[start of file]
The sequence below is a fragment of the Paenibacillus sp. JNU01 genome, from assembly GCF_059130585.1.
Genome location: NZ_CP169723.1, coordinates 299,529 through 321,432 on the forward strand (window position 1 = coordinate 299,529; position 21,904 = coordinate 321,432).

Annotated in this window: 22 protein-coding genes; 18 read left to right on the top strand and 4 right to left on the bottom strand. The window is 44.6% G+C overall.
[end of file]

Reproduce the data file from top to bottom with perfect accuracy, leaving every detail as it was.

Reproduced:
The sequence below is a fragment of the Paenibacillus sp. JNU01 genome, from assembly GCF_059130585.1.
Genome location: NZ_CP169723.1, coordinates 299,529 through 321,432 on the forward strand (window position 1 = coordinate 299,529; position 21,904 = coordinate 321,432).

Annotated in this window: 22 protein-coding genes; 18 read left to right on the top strand and 4 right to left on the bottom strand. The window is 44.6% G+C overall.